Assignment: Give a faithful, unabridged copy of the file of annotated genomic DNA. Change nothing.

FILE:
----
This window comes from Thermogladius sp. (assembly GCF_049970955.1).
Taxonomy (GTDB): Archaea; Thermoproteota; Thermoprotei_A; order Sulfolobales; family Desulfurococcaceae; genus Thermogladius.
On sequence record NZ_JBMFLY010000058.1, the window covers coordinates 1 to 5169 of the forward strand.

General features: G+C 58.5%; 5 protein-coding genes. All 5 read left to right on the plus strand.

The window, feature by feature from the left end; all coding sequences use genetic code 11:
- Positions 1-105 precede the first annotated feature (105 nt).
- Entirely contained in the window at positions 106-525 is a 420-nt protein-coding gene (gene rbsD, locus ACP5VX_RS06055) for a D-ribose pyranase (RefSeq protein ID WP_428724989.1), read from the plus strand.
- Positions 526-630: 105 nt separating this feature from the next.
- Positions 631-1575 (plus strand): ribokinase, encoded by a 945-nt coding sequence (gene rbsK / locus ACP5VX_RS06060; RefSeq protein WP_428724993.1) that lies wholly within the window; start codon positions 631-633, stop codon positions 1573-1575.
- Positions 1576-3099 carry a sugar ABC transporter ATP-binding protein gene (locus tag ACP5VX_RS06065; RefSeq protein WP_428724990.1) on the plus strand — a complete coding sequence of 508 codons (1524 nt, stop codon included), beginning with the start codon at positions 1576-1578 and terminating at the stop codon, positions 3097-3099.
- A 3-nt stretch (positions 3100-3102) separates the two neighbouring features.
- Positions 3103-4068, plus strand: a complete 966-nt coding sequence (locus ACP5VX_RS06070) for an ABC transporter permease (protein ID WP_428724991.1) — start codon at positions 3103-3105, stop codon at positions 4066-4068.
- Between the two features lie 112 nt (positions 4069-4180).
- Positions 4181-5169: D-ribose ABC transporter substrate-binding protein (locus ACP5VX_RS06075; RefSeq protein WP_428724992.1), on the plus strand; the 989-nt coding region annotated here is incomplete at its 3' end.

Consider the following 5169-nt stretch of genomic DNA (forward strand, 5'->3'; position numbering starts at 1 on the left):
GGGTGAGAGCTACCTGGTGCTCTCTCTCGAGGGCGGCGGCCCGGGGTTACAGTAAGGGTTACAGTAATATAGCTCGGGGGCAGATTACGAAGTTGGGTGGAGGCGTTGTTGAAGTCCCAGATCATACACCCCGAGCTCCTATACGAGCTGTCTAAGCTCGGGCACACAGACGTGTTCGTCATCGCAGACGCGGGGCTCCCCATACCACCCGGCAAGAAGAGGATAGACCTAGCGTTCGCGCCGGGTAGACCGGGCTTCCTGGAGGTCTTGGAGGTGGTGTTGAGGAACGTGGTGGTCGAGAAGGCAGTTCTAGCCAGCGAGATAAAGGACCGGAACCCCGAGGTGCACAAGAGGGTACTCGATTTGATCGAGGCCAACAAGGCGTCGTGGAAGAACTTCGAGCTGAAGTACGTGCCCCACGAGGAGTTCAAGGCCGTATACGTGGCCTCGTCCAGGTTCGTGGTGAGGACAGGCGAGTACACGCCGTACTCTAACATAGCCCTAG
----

This window comes from Thermogladius sp. (assembly GCF_049970955.1).
Taxonomy (GTDB): Archaea; Thermoproteota; Thermoprotei_A; order Sulfolobales; family Desulfurococcaceae; genus Thermogladius.
On sequence record NZ_JBMFLY010000058.1, the window covers coordinates 1 to 5169 of the forward strand.

General features: G+C 58.5%; 5 protein-coding genes. All 5 read left to right on the plus strand.

The window, feature by feature from the left end; all coding sequences use genetic code 11:
- Positions 1-105 precede the first annotated feature (105 nt).
- Entirely contained in the window at positions 106-525 is a 420-nt protein-coding gene (gene rbsD, locus ACP5VX_RS06055) for a D-ribose pyranase (RefSeq protein ID WP_428724989.1), read from the plus strand.
- Positions 526-630: 105 nt separating this feature from the next.
- Positions 631-1575 (plus strand): ribokinase, encoded by a 945-nt coding sequence (gene rbsK / locus ACP5VX_RS06060; RefSeq protein WP_428724993.1) that lies wholly within the window; start codon positions 631-633, stop codon positions 1573-1575.
- Positions 1576-3099 carry a sugar ABC transporter ATP-binding protein gene (locus tag ACP5VX_RS06065; RefSeq protein WP_428724990.1) on the plus strand — a complete coding sequence of 508 codons (1524 nt, stop codon included), beginning with the start codon at positions 1576-1578 and terminating at the stop codon, positions 3097-3099.
- A 3-nt stretch (positions 3100-3102) separates the two neighbouring features.
- Positions 3103-4068, plus strand: a complete 966-nt coding sequence (locus ACP5VX_RS06070) for an ABC transporter permease (protein ID WP_428724991.1) — start codon at positions 3103-3105, stop codon at positions 4066-4068.
- Between the two features lie 112 nt (positions 4069-4180).
- Positions 4181-5169: D-ribose ABC transporter substrate-binding protein (locus ACP5VX_RS06075; RefSeq protein WP_428724992.1), on the plus strand; the 989-nt coding region annotated here is incomplete at its 3' end.

Consider the following 5169-nt stretch of genomic DNA (forward strand, 5'->3'; position numbering starts at 1 on the left):
GGGTGAGAGCTACCTGGTGCTCTCTCTCGAGGGCGGCGGCCCGGGGTTACAGTAAGGGTTACAGTAATATAGCTCGGGGGCAGATTACGAAGTTGGGTGGAGGCGTTGTTGAAGTCCCAGATCATACACCCCGAGCTCCTATACGAGCTGTCTAAGCTCGGGCACACAGACGTGTTCGTCATCGCAGACGCGGGGCTCCCCATACCACCCGGCAAGAAGAGGATAGACCTAGCGTTCGCGCCGGGTAGACCGGGCTTCCTGGAGGTCTTGGAGGTGGTGTTGAGGAACGTGGTGGTCGAGAAGGCAGTTCTAGCCAGCGAGATAAAGGACCGGAACCCCGAGGTGCACAAGAGGGTACTCGATTTGATCGAGGCCAACAAGGCGTCGTGGAAGAACTTCGAGCTGAAGTACGTGCCCCACGAGGAGTTCAAGGCCGTATACGTGGCCTCGTCCAGGTTCGTGGTGAGGACAGGCGAGTACACGCCGTACTCTAACATAGCCCTAG